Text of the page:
This course is essential for Medical Device companies interested in submitting software enabled medical Devices or Software as a Medical Device to the FDA for 510K approval. One of the biggest risks most company’s face when submitting their device for approval is finding out after seven or more months of waiting that the 510K has been denied because the software portion of the submittal is inadequate and not compliant. They also face potential audit risk which might prevent them from selling their approved product if they have been found to not have an IEC62304 Compliant Software Quality System.
This course will ensure that Device companies will know exactly what documentation needs to be prepared. They will also know how to ensure the documentation is prepared correctly so the software portion of the submittal will be in compliance preventing delays of the 510K approval. Companies can also face potential audit risks and serious findings post submittal that can block their ability to ultimately sell their product successfully. This course will ensure that you know what is expected to have in place for compliance for your company during the preparation of a 510K to prevent this risk.
Why You Should Attend:
Developing software for medical devices can be a challenge especially if the device is complicated. You do not know if it is safe enough. You do not know if it tested enough. You do not know if the FDA will consider it for suitability for a 510K. Should your software cause harm to someone you don’t know if you are protected from liability should your software fail.
Compliance with IEC62304 is key to ensure your software has been developed to the highest level of safety. Developing software based on the standard shows one way to indicate an intent to ensure the safety of your product. Gives you a framework to ensure you are developing and testing to consistent and stringent standard. Demonstrating compliance with the standard will be apparent in your submission and will be one way to ensure acceptance by the FDA.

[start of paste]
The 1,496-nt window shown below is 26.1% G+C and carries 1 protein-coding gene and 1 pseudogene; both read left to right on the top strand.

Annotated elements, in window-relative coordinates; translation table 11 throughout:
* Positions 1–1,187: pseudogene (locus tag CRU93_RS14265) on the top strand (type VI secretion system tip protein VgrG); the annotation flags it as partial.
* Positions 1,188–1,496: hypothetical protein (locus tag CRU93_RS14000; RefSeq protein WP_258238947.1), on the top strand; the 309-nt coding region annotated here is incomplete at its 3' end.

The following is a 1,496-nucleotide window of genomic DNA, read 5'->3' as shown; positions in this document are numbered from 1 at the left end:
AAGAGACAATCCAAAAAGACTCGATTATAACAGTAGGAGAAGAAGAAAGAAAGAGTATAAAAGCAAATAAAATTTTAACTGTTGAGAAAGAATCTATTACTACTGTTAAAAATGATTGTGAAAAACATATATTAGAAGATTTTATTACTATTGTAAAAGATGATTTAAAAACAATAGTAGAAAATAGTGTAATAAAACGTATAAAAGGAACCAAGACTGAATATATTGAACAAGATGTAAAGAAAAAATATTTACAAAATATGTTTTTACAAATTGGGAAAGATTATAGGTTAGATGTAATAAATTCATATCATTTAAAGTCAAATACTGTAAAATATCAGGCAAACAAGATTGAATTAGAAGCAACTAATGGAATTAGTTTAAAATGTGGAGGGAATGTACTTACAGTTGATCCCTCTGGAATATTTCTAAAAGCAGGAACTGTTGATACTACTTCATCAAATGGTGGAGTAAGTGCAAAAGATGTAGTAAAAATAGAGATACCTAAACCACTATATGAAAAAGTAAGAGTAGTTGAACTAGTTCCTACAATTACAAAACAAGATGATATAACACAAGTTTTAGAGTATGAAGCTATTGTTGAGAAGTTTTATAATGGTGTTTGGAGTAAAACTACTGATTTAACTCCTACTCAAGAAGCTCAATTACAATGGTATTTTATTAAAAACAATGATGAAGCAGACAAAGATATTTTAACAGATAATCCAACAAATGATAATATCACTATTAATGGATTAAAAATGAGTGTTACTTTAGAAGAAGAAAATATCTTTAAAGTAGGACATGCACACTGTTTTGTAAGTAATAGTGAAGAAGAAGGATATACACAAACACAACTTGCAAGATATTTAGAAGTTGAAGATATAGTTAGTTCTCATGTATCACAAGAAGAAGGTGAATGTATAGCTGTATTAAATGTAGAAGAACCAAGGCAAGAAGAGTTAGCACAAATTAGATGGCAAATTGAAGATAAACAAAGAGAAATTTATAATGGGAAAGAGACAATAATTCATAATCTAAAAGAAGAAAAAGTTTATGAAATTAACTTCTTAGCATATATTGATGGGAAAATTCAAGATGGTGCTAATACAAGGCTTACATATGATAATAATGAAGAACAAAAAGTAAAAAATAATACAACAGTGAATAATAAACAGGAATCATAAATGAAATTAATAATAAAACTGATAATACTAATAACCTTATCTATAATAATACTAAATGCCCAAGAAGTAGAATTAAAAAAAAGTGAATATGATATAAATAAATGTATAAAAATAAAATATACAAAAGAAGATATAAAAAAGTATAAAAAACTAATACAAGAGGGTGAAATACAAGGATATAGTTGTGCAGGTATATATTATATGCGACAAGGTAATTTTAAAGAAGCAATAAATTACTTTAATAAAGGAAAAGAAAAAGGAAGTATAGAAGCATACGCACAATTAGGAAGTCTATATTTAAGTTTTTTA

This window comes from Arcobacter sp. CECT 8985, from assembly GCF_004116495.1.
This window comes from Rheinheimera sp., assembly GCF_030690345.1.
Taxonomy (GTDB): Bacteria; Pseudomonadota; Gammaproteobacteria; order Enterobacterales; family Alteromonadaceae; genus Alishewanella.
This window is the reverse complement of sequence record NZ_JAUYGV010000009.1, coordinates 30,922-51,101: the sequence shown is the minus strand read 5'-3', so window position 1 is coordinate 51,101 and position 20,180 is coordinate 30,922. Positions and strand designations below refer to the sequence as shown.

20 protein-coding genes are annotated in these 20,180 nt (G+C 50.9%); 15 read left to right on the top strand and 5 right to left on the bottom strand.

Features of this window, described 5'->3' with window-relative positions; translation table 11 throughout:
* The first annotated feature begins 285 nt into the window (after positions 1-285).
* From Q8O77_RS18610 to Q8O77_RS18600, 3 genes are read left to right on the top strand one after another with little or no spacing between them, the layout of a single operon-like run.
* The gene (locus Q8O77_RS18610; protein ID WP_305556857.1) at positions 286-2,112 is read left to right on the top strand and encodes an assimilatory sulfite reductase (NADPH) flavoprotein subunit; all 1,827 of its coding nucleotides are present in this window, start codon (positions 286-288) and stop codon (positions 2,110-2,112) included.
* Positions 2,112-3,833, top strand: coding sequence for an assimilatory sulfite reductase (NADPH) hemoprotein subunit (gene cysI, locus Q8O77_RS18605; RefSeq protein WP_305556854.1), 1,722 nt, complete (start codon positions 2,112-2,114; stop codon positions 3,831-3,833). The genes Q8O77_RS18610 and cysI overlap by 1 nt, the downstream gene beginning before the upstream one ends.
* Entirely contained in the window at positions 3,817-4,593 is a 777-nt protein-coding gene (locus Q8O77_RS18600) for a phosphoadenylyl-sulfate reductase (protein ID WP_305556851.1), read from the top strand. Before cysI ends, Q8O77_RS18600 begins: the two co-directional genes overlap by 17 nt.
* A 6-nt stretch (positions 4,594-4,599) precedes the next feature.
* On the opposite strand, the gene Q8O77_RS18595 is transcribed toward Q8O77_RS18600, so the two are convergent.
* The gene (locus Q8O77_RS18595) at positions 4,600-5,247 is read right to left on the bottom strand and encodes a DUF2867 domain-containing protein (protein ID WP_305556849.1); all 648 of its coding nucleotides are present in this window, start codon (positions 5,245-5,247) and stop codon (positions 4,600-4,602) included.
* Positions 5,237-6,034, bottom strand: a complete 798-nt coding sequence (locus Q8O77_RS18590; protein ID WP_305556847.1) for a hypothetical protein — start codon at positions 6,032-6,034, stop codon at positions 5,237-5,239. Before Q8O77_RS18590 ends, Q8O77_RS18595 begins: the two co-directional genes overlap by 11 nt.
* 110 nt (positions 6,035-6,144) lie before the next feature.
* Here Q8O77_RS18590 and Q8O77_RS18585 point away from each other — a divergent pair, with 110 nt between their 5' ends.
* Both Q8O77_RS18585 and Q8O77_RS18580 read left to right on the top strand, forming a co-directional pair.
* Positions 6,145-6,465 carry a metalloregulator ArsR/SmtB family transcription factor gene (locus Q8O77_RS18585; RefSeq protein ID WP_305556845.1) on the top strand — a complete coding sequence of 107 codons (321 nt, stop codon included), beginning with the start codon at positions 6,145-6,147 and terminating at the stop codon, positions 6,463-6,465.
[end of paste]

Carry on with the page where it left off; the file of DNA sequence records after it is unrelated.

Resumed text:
Areas Covered in the Session :
- Why is having an IEC62304 Compliant Software Quality System important to both developing your software for 510K approval and how you can be putting your company at risk post-approval if you do not have a compliant system in place.
- What is IEC62304 and how does it differ from other Compliance Standards such as ISO13485
- What are the elements that constitute an IEC62304 Compliant System?
- Benefits of developing to an IEC62304 standard
- What are the components of the Software Lifecycle
- What are the major Software Work Products developed to the standard?
- How it fits in with a Company’s Standard Quality Process
- One of the most common reasons that a Software Enabled Medical Device is denied a 510K is because the Guidance has not been followed
- What are the potential audit consequences if the Company does not have an IEC62304 Compliance Quality System in place
- Understand the regulatory need for IEC 62304 Guidance as it relates to submitting a 510K for Software Enabled Medical Devices
- What constitutes compliance with the Standard
- What areas does the Guidance Address
- What are the legal consequences for the company with the submittal if the company does not adhere to the Guidance
Who Should Attend:
- Quality Assurance Departments
- Regulatory Affairs Departments
- Quality Engineering Departments
- Compliance Departments
- Software Engineering Departments
- Medical Device Software Manufacturing Departments
Course Director: NANCY KNETTELL
Nancy Knettell, Founder and Principal at Software510K, LLC, has over 30 years in combined mechanical design, software development, and systems engineering experience primarily in the medical device industry as a Software Verification, Validation/Systems Engineer.
Along with her senior level management experience with cross-functional program teams for major companies such as EMC and United Technologies, Nancy has also consulted to major medical companies such as Smith and Nephew, Philips Medical, CR Bard, Kollsman Medical, Applied Biosystems, Deka Research, Avedro and Hologic.
But, for Nancy, involvement in medical device development is a personal issue. Having lost her father at an early age to heart disease, she now wants to work to help other people facing such life threatening events. It is her mission to advance the potential for life-saving medical devices through the use of quality based engineering systems.